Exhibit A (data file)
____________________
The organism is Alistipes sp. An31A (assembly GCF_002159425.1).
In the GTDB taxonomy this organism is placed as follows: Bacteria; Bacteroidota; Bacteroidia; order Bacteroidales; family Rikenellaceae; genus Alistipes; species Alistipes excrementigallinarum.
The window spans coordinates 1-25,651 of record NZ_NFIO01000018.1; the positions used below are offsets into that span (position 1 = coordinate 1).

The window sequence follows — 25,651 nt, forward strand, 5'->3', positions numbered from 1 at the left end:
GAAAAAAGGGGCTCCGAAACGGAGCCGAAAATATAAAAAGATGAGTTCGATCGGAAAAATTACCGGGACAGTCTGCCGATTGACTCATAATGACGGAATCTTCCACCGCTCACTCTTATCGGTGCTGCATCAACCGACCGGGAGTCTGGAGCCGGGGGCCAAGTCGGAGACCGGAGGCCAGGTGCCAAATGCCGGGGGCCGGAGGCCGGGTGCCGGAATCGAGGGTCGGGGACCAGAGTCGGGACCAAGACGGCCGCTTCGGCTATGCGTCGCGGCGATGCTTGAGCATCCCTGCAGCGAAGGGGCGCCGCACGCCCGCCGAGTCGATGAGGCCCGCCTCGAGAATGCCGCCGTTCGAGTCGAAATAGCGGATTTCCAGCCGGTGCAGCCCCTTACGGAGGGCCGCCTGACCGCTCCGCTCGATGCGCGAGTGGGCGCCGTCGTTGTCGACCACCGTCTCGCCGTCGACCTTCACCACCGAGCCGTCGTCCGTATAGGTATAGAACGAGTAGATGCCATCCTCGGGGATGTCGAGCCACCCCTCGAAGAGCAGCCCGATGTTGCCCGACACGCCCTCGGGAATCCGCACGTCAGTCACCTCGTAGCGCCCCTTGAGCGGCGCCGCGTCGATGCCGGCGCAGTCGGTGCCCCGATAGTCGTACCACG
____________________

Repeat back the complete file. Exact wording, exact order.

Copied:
The organism is Alistipes sp. An31A (assembly GCF_002159425.1).
In the GTDB taxonomy this organism is placed as follows: Bacteria; Bacteroidota; Bacteroidia; order Bacteroidales; family Rikenellaceae; genus Alistipes; species Alistipes excrementigallinarum.
The window spans coordinates 1-25,651 of record NZ_NFIO01000018.1; the positions used below are offsets into that span (position 1 = coordinate 1).

The window sequence follows — 25,651 nt, forward strand, 5'->3', positions numbered from 1 at the left end:
GAAAAAAGGGGCTCCGAAACGGAGCCGAAAATATAAAAAGATGAGTTCGATCGGAAAAATTACCGGGACAGTCTGCCGATTGACTCATAATGACGGAATCTTCCACCGCTCACTCTTATCGGTGCTGCATCAACCGACCGGGAGTCTGGAGCCGGGGGCCAAGTCGGAGACCGGAGGCCAGGTGCCAAATGCCGGGGGCCGGAGGCCGGGTGCCGGAATCGAGGGTCGGGGACCAGAGTCGGGACCAAGACGGCCGCTTCGGCTATGCGTCGCGGCGATGCTTGAGCATCCCTGCAGCGAAGGGGCGCCGCACGCCCGCCGAGTCGATGAGGCCCGCCTCGAGAATGCCGCCGTTCGAGTCGAAATAGCGGATTTCCAGCCGGTGCAGCCCCTTACGGAGGGCCGCCTGACCGCTCCGCTCGATGCGCGAGTGGGCGCCGTCGTTGTCGACCACCGTCTCGCCGTCGACCTTCACCACCGAGCCGTCGTCCGTATAGGTATAGAACGAGTAGATGCCATCCTCGGGGATGTCGAGCCACCCCTCGAAGAGCAGCCCGATGTTGCCCGACACGCCCTCGGGAATCCGCACGTCAGTCACCTCGTAGCGCCCCTTGAGCGGCGCCGCGTCGATGCCGGCGCAGTCGGTGCCCCGATAGTCGTACCACG